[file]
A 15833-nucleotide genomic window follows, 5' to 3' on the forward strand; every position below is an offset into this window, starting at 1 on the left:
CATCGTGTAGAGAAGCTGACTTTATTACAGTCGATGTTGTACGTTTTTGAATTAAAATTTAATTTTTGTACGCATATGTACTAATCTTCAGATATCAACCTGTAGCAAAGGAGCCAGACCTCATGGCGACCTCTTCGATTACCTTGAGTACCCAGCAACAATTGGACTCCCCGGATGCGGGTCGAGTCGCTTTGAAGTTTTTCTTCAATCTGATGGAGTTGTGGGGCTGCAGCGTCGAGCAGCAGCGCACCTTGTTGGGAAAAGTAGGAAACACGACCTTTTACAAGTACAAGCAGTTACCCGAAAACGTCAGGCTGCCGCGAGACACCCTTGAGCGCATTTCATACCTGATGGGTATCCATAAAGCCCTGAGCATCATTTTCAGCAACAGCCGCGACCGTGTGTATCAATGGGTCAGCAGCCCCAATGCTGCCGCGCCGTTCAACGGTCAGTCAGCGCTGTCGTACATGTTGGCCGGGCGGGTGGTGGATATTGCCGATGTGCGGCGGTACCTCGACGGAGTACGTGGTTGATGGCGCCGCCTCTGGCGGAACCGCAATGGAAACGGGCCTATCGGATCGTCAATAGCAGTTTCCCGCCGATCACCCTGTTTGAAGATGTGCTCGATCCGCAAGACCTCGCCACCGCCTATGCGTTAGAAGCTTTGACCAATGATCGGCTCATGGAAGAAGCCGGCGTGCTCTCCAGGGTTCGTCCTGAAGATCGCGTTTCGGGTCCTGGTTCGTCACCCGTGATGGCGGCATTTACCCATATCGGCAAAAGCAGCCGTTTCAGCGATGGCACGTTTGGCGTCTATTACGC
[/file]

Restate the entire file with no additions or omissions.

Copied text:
A 15833-nucleotide genomic window follows, 5' to 3' on the forward strand; every position below is an offset into this window, starting at 1 on the left:
CATCGTGTAGAGAAGCTGACTTTATTACAGTCGATGTTGTACGTTTTTGAATTAAAATTTAATTTTTGTACGCATATGTACTAATCTTCAGATATCAACCTGTAGCAAAGGAGCCAGACCTCATGGCGACCTCTTCGATTACCTTGAGTACCCAGCAACAATTGGACTCCCCGGATGCGGGTCGAGTCGCTTTGAAGTTTTTCTTCAATCTGATGGAGTTGTGGGGCTGCAGCGTCGAGCAGCAGCGCACCTTGTTGGGAAAAGTAGGAAACACGACCTTTTACAAGTACAAGCAGTTACCCGAAAACGTCAGGCTGCCGCGAGACACCCTTGAGCGCATTTCATACCTGATGGGTATCCATAAAGCCCTGAGCATCATTTTCAGCAACAGCCGCGACCGTGTGTATCAATGGGTCAGCAGCCCCAATGCTGCCGCGCCGTTCAACGGTCAGTCAGCGCTGTCGTACATGTTGGCCGGGCGGGTGGTGGATATTGCCGATGTGCGGCGGTACCTCGACGGAGTACGTGGTTGATGGCGCCGCCTCTGGCGGAACCGCAATGGAAACGGGCCTATCGGATCGTCAATAGCAGTTTCCCGCCGATCACCCTGTTTGAAGATGTGCTCGATCCGCAAGACCTCGCCACCGCCTATGCGTTAGAAGCTTTGACCAATGATCGGCTCATGGAAGAAGCCGGCGTGCTCTCCAGGGTTCGTCCTGAAGATCGCGTTTCGGGTCCTGGTTCGTCACCCGTGATGGCGGCATTTACCCATATCGGCAAAAGCAGCCGTTTCAGCGATGGCACGTTTGGCGTCTATTACGC